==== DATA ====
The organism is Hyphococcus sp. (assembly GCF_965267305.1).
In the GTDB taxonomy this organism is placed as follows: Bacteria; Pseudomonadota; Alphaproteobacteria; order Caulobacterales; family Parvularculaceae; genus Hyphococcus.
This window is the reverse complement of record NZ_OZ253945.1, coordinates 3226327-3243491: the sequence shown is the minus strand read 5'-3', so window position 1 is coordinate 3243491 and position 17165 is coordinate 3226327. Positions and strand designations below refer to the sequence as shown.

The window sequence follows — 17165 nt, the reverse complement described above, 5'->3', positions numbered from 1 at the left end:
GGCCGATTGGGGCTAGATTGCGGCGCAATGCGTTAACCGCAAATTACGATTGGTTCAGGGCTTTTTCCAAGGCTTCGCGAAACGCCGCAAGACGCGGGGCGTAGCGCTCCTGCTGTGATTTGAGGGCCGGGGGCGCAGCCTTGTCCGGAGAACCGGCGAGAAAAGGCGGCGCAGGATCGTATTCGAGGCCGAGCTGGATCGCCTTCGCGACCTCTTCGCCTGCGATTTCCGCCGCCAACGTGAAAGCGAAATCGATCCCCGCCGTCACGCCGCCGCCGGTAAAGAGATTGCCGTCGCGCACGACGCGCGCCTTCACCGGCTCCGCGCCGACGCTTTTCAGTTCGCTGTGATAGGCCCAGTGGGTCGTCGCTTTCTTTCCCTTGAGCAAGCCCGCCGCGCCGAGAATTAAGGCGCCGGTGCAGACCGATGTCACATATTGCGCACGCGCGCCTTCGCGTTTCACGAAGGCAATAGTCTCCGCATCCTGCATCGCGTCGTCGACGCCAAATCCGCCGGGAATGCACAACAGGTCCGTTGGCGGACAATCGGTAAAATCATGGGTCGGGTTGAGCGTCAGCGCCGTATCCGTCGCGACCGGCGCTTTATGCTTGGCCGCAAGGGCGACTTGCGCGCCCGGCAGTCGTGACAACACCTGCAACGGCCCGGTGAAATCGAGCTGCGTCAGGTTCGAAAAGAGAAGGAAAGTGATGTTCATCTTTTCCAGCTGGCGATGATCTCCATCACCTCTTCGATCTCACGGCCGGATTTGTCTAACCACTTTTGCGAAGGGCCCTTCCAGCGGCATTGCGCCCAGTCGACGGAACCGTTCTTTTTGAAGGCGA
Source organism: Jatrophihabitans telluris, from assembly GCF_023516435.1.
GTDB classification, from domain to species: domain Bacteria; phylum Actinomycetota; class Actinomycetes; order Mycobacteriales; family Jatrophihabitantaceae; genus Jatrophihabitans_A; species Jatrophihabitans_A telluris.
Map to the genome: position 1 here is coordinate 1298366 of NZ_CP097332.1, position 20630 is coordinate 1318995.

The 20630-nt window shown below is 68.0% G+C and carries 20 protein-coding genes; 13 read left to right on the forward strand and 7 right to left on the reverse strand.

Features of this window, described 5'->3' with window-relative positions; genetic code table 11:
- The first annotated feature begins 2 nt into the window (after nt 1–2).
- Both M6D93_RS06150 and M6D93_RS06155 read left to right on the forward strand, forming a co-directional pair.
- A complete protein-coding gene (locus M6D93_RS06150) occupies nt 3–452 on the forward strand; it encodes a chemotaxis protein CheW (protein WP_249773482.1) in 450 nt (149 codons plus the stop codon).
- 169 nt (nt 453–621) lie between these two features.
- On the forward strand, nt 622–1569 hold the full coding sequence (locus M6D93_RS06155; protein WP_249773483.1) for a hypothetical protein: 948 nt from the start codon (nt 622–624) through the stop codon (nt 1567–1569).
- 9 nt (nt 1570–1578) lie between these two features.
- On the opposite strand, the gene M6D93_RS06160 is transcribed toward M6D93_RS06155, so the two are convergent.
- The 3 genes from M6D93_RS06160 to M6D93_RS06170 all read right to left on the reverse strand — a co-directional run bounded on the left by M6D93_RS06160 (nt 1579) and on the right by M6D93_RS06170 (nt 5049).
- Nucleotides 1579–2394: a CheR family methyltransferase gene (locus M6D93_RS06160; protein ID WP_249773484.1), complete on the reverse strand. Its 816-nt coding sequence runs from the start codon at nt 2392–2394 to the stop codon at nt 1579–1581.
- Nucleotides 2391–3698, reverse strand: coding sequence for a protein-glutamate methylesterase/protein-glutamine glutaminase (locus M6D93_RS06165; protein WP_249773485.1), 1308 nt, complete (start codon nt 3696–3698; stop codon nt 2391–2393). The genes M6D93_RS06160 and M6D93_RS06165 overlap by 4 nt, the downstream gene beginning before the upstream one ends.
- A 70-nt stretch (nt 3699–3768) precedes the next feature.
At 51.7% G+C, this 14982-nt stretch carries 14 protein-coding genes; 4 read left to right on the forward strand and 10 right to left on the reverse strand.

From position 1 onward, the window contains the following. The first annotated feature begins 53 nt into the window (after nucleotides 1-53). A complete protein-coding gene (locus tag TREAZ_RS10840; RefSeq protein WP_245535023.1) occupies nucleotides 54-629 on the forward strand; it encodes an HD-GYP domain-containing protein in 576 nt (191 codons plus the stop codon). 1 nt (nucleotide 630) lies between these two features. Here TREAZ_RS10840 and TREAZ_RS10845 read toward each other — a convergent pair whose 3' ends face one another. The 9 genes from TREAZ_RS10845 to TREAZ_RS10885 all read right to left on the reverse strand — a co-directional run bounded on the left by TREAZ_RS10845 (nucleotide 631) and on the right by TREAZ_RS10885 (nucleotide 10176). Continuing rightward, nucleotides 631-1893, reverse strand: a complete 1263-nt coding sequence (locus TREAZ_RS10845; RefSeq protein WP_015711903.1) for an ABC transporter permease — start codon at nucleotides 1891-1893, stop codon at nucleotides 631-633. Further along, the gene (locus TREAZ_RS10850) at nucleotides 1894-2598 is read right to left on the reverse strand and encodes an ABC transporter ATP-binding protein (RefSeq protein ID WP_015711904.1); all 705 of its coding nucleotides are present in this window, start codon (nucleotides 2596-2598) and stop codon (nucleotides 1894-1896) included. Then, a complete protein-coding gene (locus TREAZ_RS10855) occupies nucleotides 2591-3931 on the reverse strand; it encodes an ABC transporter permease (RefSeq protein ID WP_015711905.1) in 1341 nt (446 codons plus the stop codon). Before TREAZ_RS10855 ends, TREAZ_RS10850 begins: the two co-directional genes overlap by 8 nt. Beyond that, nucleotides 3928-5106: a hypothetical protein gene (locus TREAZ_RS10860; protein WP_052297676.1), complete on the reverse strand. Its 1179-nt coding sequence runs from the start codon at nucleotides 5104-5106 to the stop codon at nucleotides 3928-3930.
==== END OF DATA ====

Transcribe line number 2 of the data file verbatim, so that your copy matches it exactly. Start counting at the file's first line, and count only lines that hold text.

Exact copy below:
In the GTDB taxonomy this organism is placed as follows: Bacteria; Pseudomonadota; Alphaproteobacteria; order Caulobacterales; family Parvularculaceae; genus Hyphococcus.